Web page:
The final rule creates zones for where on-leash, off-leash, and no dogs are allowed, allowing the public to choose the experience they want to enjoy.
San Francisco, CA – After more than a decade of drawing upon scientific research and public engagement, the National Park Service released its final rule for dog management on the roughly 18,000 acres of land it owns and manages within the Golden Gate National Recreation Area (GGNRA). GGNRA is the only national park site to offer off-leash dog walking areas.
The final rule creates zones for where on-leash, off-leash, and no dogs are allowed, allowing the public to choose the experience they want to enjoy. Consistent with other local land management agencies such as the County of San Francisco, the Park Service developed zones in order to reduce visitor conflicts and protect important natural resources.
The rule continues to allow for off-leash dog experiences on Crissy Field, Ocean Beach, Fort Funston and Rodeo Beach, and adds a new off-leash area at Rancho Corral de Tierra. Through the creation of new zones for dog-free or on-leash dog experiences, wildlife protections are expected to be strengthened for important species such as the endangered snowy plover and mission blue butterfly, and visitor use conflicts involving dogs will be reduced.
Below is a statement by Neal Desai, Director of Pacific Region Field Operations for National Parks Conservation Association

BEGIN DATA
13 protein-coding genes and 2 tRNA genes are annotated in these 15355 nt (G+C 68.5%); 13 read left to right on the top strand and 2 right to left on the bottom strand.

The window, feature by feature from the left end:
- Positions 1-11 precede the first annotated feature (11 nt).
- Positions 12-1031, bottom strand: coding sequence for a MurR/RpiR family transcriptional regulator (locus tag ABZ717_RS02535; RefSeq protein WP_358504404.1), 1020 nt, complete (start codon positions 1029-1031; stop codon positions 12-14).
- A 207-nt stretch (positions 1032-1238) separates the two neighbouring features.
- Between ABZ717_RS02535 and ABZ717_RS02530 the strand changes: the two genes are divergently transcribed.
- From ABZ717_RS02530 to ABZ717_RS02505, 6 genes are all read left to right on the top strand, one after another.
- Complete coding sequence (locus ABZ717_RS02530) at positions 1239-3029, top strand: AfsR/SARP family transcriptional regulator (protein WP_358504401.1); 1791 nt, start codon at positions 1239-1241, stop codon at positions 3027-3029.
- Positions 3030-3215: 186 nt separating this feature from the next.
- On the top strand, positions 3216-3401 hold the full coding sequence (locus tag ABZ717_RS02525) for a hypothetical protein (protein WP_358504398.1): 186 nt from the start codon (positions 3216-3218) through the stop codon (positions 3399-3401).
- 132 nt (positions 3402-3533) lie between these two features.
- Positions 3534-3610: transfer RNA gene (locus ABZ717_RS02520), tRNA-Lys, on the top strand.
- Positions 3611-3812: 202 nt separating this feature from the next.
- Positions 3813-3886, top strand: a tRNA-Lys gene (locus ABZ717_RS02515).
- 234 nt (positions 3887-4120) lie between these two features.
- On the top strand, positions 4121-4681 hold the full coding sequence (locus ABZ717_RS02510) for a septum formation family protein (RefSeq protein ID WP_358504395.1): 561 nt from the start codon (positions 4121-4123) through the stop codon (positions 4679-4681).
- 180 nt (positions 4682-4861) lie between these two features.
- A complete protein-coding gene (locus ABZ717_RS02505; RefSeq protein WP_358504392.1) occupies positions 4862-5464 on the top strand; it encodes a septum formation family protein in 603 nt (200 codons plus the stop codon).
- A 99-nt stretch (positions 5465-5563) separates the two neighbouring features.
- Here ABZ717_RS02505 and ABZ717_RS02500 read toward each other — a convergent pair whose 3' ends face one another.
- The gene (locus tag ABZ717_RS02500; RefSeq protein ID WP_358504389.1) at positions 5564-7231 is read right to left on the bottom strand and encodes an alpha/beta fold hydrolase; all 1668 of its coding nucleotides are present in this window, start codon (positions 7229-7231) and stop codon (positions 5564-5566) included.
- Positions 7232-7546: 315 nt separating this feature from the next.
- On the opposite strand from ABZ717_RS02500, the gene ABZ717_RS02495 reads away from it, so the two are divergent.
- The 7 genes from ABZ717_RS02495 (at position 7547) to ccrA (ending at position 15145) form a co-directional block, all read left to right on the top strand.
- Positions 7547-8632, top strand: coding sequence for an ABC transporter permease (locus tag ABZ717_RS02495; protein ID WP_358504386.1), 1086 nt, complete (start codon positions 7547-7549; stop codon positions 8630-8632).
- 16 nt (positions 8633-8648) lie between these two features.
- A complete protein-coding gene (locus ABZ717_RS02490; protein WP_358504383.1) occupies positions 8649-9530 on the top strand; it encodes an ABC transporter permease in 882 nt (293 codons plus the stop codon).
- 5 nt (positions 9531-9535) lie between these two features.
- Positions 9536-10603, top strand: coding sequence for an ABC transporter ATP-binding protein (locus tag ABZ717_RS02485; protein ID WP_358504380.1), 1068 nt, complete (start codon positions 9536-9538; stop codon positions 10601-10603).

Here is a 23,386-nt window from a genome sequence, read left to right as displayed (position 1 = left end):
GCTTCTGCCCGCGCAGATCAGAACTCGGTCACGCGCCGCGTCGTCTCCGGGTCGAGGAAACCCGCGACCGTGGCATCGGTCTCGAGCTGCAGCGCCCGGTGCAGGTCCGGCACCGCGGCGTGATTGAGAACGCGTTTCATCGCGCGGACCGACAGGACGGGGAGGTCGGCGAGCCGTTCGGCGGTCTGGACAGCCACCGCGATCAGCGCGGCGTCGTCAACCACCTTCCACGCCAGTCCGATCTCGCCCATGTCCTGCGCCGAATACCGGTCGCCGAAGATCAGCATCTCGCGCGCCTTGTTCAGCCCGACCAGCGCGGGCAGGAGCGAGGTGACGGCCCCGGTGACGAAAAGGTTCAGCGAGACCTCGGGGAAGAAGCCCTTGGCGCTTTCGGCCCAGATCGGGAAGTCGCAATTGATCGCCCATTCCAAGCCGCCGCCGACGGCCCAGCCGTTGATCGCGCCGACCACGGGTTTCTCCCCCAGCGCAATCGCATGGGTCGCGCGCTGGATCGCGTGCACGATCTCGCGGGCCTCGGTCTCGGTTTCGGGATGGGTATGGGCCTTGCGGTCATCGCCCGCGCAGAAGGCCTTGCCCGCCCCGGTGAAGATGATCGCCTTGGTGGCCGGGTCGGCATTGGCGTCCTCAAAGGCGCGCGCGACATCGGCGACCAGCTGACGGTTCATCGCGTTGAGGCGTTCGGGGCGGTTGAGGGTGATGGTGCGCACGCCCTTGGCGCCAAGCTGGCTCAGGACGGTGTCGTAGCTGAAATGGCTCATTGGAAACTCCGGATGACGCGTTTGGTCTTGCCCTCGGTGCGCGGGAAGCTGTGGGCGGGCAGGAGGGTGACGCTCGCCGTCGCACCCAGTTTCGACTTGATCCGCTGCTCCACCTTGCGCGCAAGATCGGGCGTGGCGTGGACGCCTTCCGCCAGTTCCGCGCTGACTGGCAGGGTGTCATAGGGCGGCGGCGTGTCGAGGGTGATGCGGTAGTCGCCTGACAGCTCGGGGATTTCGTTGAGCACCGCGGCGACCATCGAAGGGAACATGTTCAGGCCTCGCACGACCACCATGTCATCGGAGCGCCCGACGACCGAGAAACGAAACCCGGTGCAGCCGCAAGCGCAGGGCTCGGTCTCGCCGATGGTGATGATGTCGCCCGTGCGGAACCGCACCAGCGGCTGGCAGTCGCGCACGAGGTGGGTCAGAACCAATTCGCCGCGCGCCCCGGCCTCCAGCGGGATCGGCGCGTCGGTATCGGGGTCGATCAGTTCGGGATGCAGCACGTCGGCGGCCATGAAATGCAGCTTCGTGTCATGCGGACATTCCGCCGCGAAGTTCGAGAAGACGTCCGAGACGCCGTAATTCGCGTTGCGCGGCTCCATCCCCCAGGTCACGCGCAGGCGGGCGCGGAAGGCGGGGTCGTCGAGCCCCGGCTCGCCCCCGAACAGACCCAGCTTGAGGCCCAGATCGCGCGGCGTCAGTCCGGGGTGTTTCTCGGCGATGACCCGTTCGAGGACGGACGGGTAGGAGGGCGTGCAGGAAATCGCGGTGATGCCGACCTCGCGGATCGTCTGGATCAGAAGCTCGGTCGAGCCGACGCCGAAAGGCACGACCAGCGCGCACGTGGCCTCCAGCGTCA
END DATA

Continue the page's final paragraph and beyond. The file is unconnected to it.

“National Parks Conservation Association commends the Park Service for drawing upon more than a decade of research, community engagement and science to inform the final Golden Gate National Recreation Area dog management rule.
“Out of all of our 413 national park sites, Golden Gate National Recreation Area is the only one to offer opportunities for people to walk their dogs, off-leash. The park is also home to more threatened and endangered species than Yosemite, Yellowstone, and Sequoia-Kings Canyon National Parks, combined. It is essential that the park is managed and protected for the long term for all of us. The Park Service struck this balance in its final plan, which generously includes even more opportunities for people to explore the park with their dogs, with new additions in San Mateo, San Francisco and Marin counties.
“With its common-sense zoning approach for the plan, visitors will continue to bring their dogs to enjoy the park’s beaches, trails and areas of outstanding natural beauty. Rightfully, the final rule reduces dog-walking conflicts with other recreational activities and continues to protect wildlife-rich, fragile lands with dog-free areas.
“The San Francisco Bay Area is on track to increase its population by millions of residents over the next 20 years, and we must ensure that the values that make GGNRA one of our country’s most visited national parks are protected for the enjoyment of all, now and in the future.”
About National Parks Conservation Association
Since 1919, the nonpartisan National Parks Conservation Association has been the leading voice in safeguarding our national parks. NPCA and its more than one million members and supporters work together to protect and preserve our nation’s natural, historic, and cultural heritage for future generations. For more information, visit www.npca.org.
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